The ongoing feud over wolf management erupted anew following the DNR’s announcement Monday.
The number of wolves hunters can kill in Minnesota this fall will be slashed nearly in half, from 400 a year ago to 220, the Department of Natural Resources said Monday.
And only 3,300 hunters and trappers will be given permits this year to kill wolves, down from 6,000.
The cutbacks follow a survey last winter that estimated the state’s wolf population at 2,211 — a 24 percent decline from 2008, but a figure that doesn’t include this year’s surviving pups.
The announcement renewed a contentious debate in a dispute that has simmered in Minnesota for decades, since before the wolf was protected by the federal Endangered Species Act in 1974. The controversy peaked last fall with the first managed hunting and trapping season.
DNR wolf expert Dan Stark said his agency isn’t worried about the state’s wolves. “We’re continuing to be conservative in our approach,’’ he said.
However, those on both sides of the issue expressed outrage Monday over the DNR’s changes to this year’s hunt.
Maureen Hackett, founder of Howling for Wolves, said Minnesota wolves “quite possibly are on their way down,’’ and that hunting and trapping threaten their population. “A random hunt that kills wolves for pleasure might dramatically reduce the ability of wolves to reproduce themselves,’’ she said.
But Mark Johnson, Minnesota Deer Hunters Association executive director, saw it differently.
“It looks like the DNR bowed to pressure from the anti-hunting groups,’’ he said. “I’m skeptical why they cut the harvest quota 45 percent, yet the population survey showed only a 24 percent decline in wolves.’’
Added Julian Brzoznowski of Orr, Minn., a retired cattleman whose livestock operation was plagued for many years by wolves: “Cutting the hunters’ wolf quota is crazy. Wolves are still everywhere up here. The hunters took a few out, but the pups will replace those animals real quick.’’
Stark said the DNR’s goal is to protect the state’s wolves while also providing hunting and trapping opportunities. He said the wolf population — the largest in the Lower 48 states — remains healthy and well above the 1,600 minimum goal established in the state’s wolf management plan.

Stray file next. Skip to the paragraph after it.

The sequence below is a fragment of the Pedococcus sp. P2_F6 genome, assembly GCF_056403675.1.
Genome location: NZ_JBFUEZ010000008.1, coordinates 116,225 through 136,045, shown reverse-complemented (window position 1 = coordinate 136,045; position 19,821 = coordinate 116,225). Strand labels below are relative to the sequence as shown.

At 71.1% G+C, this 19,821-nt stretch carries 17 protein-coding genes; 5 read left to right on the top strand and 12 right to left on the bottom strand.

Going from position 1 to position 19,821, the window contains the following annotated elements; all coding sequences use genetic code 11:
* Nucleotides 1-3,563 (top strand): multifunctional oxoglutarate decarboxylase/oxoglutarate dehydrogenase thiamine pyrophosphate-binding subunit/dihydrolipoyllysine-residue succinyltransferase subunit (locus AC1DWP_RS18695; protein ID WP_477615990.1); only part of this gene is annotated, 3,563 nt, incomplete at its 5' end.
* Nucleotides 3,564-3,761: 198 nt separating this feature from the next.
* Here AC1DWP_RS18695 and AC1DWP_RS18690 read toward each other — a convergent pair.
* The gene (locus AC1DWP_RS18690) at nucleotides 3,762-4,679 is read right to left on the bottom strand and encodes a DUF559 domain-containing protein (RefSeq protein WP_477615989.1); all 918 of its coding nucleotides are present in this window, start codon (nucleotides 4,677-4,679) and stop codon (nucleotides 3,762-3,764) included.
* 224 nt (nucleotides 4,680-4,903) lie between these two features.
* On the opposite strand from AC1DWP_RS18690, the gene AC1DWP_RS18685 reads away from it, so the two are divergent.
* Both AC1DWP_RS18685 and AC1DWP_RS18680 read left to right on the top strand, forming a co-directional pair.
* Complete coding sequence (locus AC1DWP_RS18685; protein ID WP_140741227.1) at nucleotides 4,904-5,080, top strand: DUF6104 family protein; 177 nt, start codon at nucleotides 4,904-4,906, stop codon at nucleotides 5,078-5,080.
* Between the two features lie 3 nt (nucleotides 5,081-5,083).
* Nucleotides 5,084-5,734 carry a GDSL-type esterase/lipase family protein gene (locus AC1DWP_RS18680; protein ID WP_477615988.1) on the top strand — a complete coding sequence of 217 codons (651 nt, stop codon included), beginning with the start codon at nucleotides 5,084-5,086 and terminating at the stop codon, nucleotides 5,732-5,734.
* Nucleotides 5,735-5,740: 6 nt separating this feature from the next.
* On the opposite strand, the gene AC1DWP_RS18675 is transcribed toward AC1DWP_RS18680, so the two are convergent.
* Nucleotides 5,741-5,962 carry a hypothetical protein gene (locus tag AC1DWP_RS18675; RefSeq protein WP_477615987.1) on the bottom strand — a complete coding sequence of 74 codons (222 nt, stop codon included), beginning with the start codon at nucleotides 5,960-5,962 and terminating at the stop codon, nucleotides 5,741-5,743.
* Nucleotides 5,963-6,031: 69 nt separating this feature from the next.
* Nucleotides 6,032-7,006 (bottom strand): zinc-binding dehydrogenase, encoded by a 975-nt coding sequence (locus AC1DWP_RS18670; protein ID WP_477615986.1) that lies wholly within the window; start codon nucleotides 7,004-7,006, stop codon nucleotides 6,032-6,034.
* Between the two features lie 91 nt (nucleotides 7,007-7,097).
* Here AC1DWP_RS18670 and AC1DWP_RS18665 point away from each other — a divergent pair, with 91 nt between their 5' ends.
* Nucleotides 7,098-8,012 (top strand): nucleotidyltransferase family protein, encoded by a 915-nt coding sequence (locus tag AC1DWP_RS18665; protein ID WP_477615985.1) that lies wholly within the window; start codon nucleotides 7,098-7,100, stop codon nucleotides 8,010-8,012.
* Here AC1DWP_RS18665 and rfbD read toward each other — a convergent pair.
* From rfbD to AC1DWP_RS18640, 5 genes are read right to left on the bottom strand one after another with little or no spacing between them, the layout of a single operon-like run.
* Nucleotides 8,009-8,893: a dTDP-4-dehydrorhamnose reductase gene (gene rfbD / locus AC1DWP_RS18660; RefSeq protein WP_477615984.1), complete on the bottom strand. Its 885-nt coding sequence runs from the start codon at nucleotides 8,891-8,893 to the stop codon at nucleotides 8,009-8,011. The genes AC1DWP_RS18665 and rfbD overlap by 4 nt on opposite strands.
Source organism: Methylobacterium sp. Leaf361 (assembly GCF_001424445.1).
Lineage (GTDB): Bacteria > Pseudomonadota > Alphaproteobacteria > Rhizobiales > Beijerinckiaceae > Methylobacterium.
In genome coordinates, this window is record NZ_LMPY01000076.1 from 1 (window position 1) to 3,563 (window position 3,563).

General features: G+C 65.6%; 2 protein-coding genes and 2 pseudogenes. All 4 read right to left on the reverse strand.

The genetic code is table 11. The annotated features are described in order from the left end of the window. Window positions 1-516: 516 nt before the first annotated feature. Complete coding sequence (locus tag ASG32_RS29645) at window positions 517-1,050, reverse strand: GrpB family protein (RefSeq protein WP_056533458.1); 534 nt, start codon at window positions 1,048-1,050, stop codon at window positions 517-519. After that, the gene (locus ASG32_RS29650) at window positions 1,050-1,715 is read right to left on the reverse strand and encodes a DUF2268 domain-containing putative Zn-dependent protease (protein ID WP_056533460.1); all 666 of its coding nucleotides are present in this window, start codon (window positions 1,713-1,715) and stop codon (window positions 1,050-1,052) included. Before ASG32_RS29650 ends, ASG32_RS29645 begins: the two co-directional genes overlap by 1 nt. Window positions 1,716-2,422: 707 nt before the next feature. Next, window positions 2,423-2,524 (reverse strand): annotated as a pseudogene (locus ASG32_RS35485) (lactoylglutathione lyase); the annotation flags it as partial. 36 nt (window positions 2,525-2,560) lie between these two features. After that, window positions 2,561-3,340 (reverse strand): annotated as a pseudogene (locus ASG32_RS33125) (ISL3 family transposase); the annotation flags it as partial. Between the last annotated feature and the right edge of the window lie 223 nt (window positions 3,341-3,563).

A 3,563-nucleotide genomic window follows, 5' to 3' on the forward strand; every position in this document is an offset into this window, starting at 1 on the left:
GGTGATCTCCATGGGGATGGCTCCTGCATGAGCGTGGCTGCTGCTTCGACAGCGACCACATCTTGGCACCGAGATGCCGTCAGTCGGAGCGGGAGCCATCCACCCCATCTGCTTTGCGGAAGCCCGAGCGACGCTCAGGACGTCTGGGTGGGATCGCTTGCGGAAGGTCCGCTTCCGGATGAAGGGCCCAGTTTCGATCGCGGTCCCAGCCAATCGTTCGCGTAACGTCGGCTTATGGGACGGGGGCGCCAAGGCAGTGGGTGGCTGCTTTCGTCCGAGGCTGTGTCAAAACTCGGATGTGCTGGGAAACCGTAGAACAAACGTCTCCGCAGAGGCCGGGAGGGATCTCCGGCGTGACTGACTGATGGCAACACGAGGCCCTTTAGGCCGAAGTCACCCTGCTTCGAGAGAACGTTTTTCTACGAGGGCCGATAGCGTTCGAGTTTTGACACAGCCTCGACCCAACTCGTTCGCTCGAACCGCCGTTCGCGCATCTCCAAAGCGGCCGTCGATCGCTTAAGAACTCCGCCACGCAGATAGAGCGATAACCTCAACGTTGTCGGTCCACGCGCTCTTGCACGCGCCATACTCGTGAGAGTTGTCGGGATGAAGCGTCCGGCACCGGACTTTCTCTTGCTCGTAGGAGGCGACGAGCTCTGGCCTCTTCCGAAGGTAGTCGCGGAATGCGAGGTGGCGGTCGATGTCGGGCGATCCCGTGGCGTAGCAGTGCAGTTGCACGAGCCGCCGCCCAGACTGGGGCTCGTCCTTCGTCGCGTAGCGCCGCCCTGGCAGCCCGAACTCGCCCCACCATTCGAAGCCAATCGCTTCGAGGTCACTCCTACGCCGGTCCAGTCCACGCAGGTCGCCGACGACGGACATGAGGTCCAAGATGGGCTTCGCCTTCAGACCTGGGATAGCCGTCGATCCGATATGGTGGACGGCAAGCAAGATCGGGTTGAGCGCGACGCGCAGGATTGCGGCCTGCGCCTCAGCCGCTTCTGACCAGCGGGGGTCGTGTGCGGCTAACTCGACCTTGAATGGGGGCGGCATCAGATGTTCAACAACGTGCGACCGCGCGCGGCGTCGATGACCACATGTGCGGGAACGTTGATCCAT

“We’re just allowing the taking of wolves through hunting and trapping in a way we think is sustainable and not going have a major influence on overall wolf numbers,’’ he said.
Stark said officials believe the wolf population fell from 2008 because of a 25 percent decline in the deer population and a mild winter in 2011-12 made it difficult for wolves to catch deer, their main prey. Last winter was more severe, and he expects wolves did well.
“We could have a higher population than last year,’’ he said. Officials will radio-collar more wolves this winter to try to determine population changes. The comprehensive winter population survey is done every five years.
On the plus side, livestock depredations caused by wolves are down significantly this year, as are the number of problem wolves killed so far by federal and state trappers. As of last week, about 20 wolves had been killed, compared with about 200 at this time last year. Nearly 300 problem wolves eventually were killed last year, and Stark said the removal of those animals from farms — and not the wolf hunting and trapping season — likely explains the decline in complaints this year.
Also, he said there’s a correlation between mild winters, when wolves have trouble getting food, and livestock depredations the following spring. Last winter’s severity likely enabled wolves to eat well, reducing their need to prey on livestock.
Hunters and trappers can apply for the licenses beginning Thursday. Successful applicants will be selected in a lottery. The deadline to apply is Sept. 5.
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